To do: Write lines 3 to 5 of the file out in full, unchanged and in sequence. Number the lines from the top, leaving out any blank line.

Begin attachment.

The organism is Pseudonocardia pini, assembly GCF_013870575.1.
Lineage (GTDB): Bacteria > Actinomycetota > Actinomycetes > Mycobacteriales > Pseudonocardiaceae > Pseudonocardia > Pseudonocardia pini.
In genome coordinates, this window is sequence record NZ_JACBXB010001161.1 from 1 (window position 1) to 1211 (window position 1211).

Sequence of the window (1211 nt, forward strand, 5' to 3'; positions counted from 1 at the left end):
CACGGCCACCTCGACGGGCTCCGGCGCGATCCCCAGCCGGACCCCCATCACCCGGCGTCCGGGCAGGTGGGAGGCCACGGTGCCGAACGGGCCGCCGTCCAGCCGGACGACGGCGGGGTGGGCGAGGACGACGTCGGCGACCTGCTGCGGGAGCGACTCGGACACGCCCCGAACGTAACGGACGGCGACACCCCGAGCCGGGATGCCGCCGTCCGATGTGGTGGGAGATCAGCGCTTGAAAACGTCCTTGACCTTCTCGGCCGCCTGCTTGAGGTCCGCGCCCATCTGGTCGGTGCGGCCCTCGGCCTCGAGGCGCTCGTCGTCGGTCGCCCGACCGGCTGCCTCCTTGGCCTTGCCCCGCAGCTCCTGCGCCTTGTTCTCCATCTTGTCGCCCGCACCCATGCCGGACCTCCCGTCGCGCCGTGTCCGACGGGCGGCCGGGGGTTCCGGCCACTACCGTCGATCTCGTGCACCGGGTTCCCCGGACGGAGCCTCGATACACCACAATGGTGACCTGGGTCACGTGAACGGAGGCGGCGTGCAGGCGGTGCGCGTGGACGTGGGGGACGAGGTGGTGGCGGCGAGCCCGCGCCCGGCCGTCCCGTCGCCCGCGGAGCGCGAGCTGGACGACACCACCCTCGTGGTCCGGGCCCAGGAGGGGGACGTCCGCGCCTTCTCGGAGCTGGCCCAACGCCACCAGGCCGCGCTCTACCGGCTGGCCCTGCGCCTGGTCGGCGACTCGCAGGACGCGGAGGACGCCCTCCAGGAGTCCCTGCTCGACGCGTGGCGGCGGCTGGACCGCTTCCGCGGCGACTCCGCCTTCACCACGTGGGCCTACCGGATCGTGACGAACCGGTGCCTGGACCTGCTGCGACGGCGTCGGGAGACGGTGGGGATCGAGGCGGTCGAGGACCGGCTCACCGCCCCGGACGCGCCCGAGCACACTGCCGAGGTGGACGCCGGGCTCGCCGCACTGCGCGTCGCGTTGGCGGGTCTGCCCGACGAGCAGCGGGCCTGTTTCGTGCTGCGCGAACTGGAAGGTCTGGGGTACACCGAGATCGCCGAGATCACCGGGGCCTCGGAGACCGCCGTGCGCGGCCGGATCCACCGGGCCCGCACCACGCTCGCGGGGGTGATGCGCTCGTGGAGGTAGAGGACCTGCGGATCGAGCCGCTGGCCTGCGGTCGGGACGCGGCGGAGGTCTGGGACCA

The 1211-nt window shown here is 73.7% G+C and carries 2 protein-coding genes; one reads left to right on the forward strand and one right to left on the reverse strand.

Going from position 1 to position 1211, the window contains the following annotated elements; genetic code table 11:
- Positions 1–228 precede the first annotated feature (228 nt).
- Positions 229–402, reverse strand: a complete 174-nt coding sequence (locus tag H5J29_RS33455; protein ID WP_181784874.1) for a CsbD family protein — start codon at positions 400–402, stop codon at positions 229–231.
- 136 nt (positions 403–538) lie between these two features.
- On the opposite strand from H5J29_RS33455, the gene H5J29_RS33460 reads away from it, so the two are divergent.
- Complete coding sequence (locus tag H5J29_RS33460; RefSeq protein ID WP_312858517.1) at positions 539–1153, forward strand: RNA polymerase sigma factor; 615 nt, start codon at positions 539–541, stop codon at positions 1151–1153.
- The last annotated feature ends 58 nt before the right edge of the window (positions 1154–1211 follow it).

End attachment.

In genome coordinates, this window is sequence record NZ_JACBXB010001161.1 from 1 (window position 1) to 1211 (window position 1211).

Sequence of the window (1211 nt, forward strand, 5' to 3'; positions counted from 1 at the left end):
CACGGCCACCTCGACGGGCTCCGGCGCGATCCCCAGCCGGACCCCCATCACCCGGCGTCCGGGCAGGTGGGAGGCCACGGTGCCGAACGGGCCGCCGTCCAGCCGGACGACGGCGGGGTGGGCGAGGACGACGTCGGCGACCTGCTGCGGGAGCGACTCGGACACGCCCCGAACGTAACGGACGGCGACACCCCGAGCCGGGATGCCGCCGTCCGATGTGGTGGGAGATCAGCGCTTGAAAACGTCCTTGACCTTCTCGGCCGCCTGCTTGAGGTCCGCGCCCATCTGGTCGGTGCGGCCCTCGGCCTCGAGGCGCTCGTCGTCGGTCGCCCGACCGGCTGCCTCCTTGGCCTTGCCCCGCAGCTCCTGCGCCTTGTTCTCCATCTTGTCGCCCGCACCCATGCCGGACCTCCCGTCGCGCCGTGTCCGACGGGCGGCCGGGGGTTCCGGCCACTACCGTCGATCTCGTGCACCGGGTTCCCCGGACGGAGCCTCGATACACCACAATGGTGACCTGGGTCACGTGAACGGAGGCGGCGTGCAGGCGGTGCGCGTGGACGTGGGGGACGAGGTGGTGGCGGCGAGCCCGCGCCCGGCCGTCCCGTCGCCCGCGGAGCGCGAGCTGGACGACACCACCCTCGTGGTCCGGGCCCAGGAGGGGGACGTCCGCGCCTTCTCGGAGCTGGCCCAACGCCACCAGGCCGCGCTCTACCGGCTGGCCCTGCGCCTGGTCGGCGACTCGCAGGACGCGGAGGACGCCCTCCAGGAGTCCCTGCTCGACGCGTGGCGGCGGCTGGACCGCTTCCGCGGCGACTCCGCCTTCACCACGTGGGCCTACCGGATCGTGACGAACCGGTGCCTGGACCTGCTGCGACGGCGTCGGGAGACGGTGGGGATCGAGGCGGTCGAGGACCGGCTCACCGCCCCGGACGCGCCCGAGCACACTGCCGAGGTGGACGCCGGGCTCGCCGCACTGCGCGTCGCGTTGGCGGGTCTGCCCGACGAGCAGCGGGCCTGTTTCGTGCTGCGCGAACTGGAAGGTCTGGGGTACACCGAGATCGCCGAGATCACCGGGGCCTCGGAGACCGCCGTGCGCGGCCGGATCCACCGGGCCCGCACCACGCTCGCGGGGGTGATGCGCTCGTGGAGGTAGAGGACCTGCGGATCGAGCCGCTGGCCTGCGGTCGGGACGCGGCGGAGGTCTGGGACCA